As we approach the spring equinox, rush hour coincides with sunset. On Lee Bank Middleway at 6pm, a Mr Whippy icecream van crawls up the hill and the blossom trees and new growth are backlit by the crepuscular deep blue of headlights and the coming night.
From my observations notebook // 18th March 2019
On New Street, representatives from every belief system stand on their soap boxes and behind their stress test tables preaching about the end times to curiously responsive groups of office workers and shoppers. For the first time in all the years I’ve called Birmingham home, they have an audience. At 5pm on Broad Street, the offices are empty and I sit alone in Oozells Square watching the cherry blossom dance and fall.
Living in the centre of the UK’s second largest city, I am forever moaning about air quality, traffic, and noise. In the middle of winter the stench is often unbearable. Thick cloud, which often descends for weeks on end, traps the diesel fumes and makes the city feel very oppressive. Summer is no better, and hot still days in the middle of a heatwave are particularly sticky and acrid. Working from home, I keep the windows closed during the morning and evening rush hours because it coats windowsills, curtains, and no doubt my lungs, too, with a thick layer of diesel dust. The noise I don’t mind so much. After fifteen years in Birmingham I’m used to it and have found ways to drown it out. That said, the constant police sirens, honking of horns as cars drive the wrong way down my one way street, and the hum of idling engines outside my flat during rush hour is a kind of background noise I would be quite happy to do without.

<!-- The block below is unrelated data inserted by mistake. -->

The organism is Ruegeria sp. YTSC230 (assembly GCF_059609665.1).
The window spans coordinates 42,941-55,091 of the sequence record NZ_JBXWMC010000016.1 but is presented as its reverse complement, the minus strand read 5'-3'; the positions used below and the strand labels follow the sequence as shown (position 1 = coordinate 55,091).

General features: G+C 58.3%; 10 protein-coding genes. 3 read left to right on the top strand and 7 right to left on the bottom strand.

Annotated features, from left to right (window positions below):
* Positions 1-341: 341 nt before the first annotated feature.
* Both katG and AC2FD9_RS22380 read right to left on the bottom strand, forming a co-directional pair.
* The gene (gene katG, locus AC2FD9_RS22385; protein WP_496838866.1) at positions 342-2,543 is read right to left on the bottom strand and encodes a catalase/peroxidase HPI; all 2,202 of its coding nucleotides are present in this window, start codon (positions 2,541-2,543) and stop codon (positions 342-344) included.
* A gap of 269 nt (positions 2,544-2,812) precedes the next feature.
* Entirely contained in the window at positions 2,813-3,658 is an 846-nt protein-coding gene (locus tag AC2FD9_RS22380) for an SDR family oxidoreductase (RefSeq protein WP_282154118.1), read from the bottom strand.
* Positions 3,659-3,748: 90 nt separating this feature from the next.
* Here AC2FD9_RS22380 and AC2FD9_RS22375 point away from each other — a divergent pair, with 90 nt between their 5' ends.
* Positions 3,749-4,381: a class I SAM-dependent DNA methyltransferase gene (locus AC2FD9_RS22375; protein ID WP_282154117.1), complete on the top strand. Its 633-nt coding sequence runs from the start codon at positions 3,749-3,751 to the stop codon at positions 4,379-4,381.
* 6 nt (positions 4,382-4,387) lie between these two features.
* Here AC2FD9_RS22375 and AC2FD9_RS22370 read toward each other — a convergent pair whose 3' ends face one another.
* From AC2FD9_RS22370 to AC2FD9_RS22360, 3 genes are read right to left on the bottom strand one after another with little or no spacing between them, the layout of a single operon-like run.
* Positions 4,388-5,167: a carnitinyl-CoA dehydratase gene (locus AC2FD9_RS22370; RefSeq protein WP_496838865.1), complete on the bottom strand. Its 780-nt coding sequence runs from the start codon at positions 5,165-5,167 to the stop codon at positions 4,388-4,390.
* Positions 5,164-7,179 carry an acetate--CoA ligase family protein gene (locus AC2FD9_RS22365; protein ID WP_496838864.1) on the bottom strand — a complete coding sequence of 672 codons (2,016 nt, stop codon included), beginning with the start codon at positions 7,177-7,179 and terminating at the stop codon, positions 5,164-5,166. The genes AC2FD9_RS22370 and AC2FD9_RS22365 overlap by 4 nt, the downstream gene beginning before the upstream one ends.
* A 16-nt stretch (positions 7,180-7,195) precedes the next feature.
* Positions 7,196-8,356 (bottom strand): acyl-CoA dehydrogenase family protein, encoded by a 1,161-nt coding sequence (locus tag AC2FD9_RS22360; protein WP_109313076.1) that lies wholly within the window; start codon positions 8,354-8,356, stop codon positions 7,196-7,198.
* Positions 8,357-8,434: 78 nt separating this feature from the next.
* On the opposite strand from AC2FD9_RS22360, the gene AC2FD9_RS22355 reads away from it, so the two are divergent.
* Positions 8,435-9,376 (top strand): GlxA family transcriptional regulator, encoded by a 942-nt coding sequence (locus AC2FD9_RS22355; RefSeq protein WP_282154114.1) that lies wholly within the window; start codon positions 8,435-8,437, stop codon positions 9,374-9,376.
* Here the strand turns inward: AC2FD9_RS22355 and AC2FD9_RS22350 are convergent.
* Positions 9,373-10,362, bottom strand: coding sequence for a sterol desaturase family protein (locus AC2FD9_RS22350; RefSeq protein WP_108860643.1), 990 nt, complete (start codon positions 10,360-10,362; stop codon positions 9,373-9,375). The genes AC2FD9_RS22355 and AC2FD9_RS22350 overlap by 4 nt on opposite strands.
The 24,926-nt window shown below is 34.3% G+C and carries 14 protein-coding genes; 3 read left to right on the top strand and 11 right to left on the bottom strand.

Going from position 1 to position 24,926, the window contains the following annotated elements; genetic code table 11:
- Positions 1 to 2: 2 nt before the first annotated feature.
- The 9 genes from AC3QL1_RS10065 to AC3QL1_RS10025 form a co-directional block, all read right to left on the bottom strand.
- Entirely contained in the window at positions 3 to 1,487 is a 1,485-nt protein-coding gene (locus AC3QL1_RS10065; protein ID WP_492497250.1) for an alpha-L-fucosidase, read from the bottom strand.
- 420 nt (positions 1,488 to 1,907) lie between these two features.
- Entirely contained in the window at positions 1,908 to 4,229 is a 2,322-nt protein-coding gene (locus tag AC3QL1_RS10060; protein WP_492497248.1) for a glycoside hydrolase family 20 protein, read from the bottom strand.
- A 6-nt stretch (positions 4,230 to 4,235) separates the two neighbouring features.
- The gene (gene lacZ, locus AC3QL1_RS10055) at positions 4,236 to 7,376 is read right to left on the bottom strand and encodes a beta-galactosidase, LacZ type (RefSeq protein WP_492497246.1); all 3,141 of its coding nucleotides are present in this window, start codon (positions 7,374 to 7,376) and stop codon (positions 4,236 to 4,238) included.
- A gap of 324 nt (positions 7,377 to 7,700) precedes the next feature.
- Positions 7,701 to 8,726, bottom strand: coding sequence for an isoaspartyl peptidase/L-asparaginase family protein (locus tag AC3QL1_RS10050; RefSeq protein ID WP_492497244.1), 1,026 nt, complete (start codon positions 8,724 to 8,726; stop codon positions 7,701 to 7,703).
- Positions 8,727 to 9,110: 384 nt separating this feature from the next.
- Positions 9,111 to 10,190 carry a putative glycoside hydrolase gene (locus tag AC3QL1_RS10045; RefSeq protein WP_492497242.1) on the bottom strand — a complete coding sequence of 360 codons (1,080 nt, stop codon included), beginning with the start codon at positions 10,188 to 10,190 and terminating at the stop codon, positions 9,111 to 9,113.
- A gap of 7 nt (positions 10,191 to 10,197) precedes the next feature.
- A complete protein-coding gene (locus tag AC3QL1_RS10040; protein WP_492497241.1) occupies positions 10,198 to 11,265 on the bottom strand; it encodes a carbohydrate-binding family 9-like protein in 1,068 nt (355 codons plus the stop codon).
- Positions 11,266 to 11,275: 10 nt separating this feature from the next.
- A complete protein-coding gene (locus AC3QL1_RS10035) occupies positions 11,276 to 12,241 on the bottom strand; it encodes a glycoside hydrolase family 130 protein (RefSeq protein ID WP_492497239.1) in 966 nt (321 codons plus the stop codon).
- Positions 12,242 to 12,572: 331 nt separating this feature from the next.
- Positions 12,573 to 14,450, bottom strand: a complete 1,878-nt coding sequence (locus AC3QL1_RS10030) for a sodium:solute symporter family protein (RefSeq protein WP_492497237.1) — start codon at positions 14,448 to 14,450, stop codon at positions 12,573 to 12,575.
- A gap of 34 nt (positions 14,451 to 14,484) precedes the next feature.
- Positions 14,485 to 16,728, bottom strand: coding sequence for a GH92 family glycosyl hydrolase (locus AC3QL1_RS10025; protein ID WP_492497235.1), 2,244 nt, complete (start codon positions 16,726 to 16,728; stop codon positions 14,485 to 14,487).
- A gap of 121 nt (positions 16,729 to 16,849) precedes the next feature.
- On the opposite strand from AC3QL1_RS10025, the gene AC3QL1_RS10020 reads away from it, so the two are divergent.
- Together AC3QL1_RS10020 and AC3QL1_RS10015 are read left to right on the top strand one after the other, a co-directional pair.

In the swimming pool, all is calm. A normally busy afternoon lengths session is thinned to a handful of swimmers, and I have a whole lane to myself. It’s not yet the university holidays, so I’m surprised at how quiet and peaceful the sports centre is.
On my way home I head to the big supermarket nearby for a bag of bread flour and a few bits and pieces for dinner. As I lock my bike up outside the shop, I notice there are more cars in the carpark than normal for a weekday afternoon, and inside I’m met by apocalyptic scenes. Hundreds of terrified Brummies react to Johnson’s “sort yourselves out, and don’t bother calling us unless you’re dying” speech by skipping work and emptying the shelves of grains, tins, long life milk, toilet paper, and the supermarket’s entire range of cleaning products.
In the flour aisle, all that remains is a single bag of organic 00 pasta flour, the rest of the shelving unit stripped bare.
Every December as the last leaves fade to dust and the world around me descends into a frenzy of overconsumption, I dream of spring. I dream of the first day it is warm enough to go out without a coat, of longer daylight hours, and I dream of the equinox winds which freshen up the city streets. I conjure birdsong to drown out the sound of relentless 80s Christmas music, and I close my eyes to imagine the world painted pink as it is each spring.